This temperament doesn't quite suit the client, public, user relationship thing as well though. I honestly do wonder, how much of the client/Architect relationship has indeed become watered down â€“ through this insistence upon directing the builderâ€™s operations from an office/contract. The reason I am just curious, is mainly owing to the fact, that my architectural education has been so dogmatic about the building technology side of things.
I am just looking at analogies for Architecture as a service industry. Things like exclusive clinics where professionals pander to the clients every need. I mean there is no point in turning over millions, if you still are insolvent at the end of the day. How â€˜serviceableâ€™ can the Architecture profession actually become, before you are putting too much of what you earn back into the service to your client. Considering that a good 3DS VIZ-ualists salary might be more than what some Architects make. On the other hand, I have seen Architect saying to clients basically, you are important up to a point, but basically you will have to take whatever I give you. Or what the builder can build, and I can stand over.
Were Architects like Kahn unable to delegate, was that model of professional practice a bit like â€˜in an era of tall cuisine, it was the tallest cuisine aroundâ€™? Certainly Kahn did go to great pains, compared to other professionals to care about his clients/users. I just feel the debate as to how an Architect handles a client, has received altogether much less attention, than other aspects like Building Construction. Is that a mistake, or a limitation of the profession? Your guess is about as good as mine, since I have never built anything. It's easy to draw a dark shadow line on the buildings cornice, it can cost so much more to actually create it. The "Builders" very quickly reduce the cornice dimensions to typical lumber sizes or less costly profiles. In an effort to minimize costs and maximize profits, usually on the clientâ€™s behalf.
I think that the Chicago school, from what I understand of Werner Blaserâ€™s books on the subject anyhow, was all about learning to feel the building through the weight of your pencil. To distinguish between a heavy line, or a light line and what have you. Even in the 1:20 detail profile, showing the steel sections for the builder to actually use. Mies van der Rohe, sat down one day with a young student at MIT and just looked at a drawing for an hour without saying anything. Then went out of the room, and none of the students said anything either. But they knew exactly what he meant â€“ to look at what you are drawing! I like this quote from Cathal Oâ€™Neill, a description similar in fact to the practice of reading.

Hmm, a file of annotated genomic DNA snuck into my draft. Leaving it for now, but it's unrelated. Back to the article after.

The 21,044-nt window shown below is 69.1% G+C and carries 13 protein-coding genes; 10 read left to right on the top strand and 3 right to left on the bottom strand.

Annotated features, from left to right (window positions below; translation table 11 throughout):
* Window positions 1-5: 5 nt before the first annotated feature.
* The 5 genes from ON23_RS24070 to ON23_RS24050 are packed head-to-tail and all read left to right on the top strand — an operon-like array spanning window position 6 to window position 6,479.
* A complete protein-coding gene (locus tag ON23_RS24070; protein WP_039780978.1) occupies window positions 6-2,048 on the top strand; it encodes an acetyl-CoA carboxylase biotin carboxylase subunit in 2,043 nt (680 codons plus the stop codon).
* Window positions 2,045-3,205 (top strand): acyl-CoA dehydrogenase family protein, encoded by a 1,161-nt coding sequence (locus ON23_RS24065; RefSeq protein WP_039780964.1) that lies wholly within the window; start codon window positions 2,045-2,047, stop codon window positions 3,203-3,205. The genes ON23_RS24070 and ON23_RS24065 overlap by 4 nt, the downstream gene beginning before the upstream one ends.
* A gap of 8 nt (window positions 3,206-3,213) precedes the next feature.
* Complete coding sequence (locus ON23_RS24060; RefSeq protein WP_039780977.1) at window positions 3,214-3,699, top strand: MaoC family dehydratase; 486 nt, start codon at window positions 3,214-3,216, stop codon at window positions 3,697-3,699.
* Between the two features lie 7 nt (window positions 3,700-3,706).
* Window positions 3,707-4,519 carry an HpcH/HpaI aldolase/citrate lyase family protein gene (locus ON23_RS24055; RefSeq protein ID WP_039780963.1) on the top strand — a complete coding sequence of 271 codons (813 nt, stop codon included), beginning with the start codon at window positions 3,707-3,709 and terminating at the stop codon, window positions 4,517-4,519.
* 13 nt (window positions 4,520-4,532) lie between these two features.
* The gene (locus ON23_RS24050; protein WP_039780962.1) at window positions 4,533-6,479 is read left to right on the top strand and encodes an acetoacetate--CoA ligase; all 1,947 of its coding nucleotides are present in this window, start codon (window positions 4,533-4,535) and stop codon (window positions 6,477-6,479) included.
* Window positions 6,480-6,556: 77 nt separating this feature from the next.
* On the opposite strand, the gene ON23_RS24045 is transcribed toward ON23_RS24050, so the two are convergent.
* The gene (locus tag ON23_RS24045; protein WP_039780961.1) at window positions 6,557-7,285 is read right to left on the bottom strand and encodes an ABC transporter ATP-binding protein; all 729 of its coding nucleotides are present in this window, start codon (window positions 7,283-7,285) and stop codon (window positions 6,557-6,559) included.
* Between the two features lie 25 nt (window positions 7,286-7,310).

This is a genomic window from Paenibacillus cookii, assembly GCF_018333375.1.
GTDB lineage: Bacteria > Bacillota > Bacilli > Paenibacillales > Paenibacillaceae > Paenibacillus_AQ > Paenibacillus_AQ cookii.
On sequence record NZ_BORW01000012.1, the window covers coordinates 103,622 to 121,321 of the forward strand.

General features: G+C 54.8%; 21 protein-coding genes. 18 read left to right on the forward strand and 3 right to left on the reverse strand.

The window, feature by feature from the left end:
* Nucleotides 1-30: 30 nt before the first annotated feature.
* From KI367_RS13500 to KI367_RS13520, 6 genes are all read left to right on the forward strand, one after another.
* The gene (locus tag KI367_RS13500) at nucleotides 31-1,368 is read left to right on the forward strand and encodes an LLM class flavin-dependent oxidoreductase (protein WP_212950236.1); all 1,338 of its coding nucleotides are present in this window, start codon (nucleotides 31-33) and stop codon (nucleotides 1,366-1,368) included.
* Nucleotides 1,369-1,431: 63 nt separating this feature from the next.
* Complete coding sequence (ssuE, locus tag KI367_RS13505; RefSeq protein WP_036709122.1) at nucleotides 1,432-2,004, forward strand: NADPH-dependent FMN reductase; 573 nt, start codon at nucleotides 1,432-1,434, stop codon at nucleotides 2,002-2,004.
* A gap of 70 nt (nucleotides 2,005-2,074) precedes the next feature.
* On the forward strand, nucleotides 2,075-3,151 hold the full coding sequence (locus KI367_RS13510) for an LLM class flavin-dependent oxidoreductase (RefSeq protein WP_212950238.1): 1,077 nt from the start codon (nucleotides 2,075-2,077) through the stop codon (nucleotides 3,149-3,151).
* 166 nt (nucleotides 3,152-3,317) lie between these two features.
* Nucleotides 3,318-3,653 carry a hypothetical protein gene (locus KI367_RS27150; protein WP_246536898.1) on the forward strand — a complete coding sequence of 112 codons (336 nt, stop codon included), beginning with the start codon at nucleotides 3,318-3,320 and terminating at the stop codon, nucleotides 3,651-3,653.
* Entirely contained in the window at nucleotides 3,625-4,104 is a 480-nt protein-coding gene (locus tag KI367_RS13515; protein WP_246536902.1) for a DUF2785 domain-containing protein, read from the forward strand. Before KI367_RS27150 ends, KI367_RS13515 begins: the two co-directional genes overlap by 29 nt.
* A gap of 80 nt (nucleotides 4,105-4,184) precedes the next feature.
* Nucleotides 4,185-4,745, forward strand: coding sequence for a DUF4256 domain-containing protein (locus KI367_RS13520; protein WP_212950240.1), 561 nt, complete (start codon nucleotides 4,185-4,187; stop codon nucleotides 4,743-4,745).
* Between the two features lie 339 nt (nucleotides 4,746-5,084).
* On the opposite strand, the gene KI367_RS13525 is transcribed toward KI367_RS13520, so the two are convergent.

The purpose of the exercise was clear; it is, after all, the basis of every architect's work process to propose, observe, refine. But the lesson was clear: architects spend too much time proposing and rarely enough time observing and refining.
But there is another kind of Architect too, the one who develops the client relationship a lot more. Even when that client happens to be a whole entire city or suburb. I talked a lot about how VIZ or drawing can teach you to see the world around you. Louis Kahn was very aware of how people experience and use his buildings. From all points of view, like how we use a room, a corridor (or sneak passages as he called the modern equivalent in high-schools etc), how natural daylight is the giver of all presences. His many models and sketches are all excellent vehicles of his understanding about clients/sites/briefs etc. Of his attempt to understand the relationship of people with the built environment.
Someone said to me the other day, not everything in life comes to you on a plate. It is funny I didnâ€™t actually know what that person meant by that statement and I casually brushed it off initially. That is, until I was chatting to a very knowledgeable music type of individual. He asked me to explain Architecture to him, as best as I could. I proceeded into my normal long effort of what I think Architecture is/is not. But suddenly I drew back and said, lets wait a minute here â€“ perhaps things donâ€™t always come handed to you on a plate. So I suggested that I e-mail him a few hyperlinks, to some of my deeper discussions about the topic.